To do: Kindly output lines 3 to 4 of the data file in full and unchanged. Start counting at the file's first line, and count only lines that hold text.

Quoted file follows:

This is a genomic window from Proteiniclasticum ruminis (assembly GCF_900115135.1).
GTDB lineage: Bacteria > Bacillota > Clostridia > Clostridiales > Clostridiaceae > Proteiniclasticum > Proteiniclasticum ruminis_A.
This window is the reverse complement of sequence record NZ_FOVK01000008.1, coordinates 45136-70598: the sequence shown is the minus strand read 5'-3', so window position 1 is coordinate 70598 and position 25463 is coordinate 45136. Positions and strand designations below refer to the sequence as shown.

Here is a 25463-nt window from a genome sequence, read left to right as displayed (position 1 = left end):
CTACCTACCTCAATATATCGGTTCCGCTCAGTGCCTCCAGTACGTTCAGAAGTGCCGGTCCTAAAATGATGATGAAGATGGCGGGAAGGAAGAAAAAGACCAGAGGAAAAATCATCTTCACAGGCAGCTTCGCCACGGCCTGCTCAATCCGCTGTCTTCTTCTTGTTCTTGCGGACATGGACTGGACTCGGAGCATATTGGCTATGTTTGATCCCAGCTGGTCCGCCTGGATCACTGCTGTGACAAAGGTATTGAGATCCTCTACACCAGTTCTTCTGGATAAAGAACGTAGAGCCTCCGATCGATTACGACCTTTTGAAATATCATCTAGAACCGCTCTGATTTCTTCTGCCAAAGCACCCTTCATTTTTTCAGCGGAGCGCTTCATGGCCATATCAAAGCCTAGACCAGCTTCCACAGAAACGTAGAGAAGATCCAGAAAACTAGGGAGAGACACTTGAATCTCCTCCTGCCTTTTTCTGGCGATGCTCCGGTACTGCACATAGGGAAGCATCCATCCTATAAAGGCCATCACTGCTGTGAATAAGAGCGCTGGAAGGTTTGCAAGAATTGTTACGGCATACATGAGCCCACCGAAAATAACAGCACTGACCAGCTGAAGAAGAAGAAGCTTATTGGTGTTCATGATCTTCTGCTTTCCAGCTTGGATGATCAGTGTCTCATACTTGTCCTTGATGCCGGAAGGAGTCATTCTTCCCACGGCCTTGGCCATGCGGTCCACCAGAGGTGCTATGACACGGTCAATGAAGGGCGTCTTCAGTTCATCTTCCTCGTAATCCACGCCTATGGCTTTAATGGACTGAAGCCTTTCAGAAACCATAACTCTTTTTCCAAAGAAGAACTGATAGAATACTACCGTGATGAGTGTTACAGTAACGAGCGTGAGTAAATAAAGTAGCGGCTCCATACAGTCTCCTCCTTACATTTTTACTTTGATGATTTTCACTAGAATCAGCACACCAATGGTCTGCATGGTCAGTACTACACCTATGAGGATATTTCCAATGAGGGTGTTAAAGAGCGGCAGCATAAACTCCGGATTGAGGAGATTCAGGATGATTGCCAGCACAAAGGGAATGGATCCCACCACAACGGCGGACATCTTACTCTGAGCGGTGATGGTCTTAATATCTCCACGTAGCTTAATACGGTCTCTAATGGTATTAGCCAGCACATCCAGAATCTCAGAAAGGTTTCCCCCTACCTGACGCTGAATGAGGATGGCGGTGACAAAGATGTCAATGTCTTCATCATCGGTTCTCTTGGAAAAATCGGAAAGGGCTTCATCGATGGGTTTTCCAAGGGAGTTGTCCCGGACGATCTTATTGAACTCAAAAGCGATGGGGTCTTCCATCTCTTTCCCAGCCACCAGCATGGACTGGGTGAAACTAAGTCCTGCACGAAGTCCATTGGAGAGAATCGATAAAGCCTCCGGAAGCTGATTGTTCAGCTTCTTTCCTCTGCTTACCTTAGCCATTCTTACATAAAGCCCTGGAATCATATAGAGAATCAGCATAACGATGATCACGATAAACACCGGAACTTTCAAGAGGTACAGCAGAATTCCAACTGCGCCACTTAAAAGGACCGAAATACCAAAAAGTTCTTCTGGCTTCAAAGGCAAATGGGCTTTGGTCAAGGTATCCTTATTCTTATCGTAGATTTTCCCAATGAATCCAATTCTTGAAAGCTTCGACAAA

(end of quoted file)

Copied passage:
This window is the reverse complement of sequence record NZ_FOVK01000008.1, coordinates 45136-70598: the sequence shown is the minus strand read 5'-3', so window position 1 is coordinate 70598 and position 25463 is coordinate 45136. Positions and strand designations below refer to the sequence as shown.

Here is a 25463-nt window from a genome sequence, read left to right as displayed (position 1 = left end):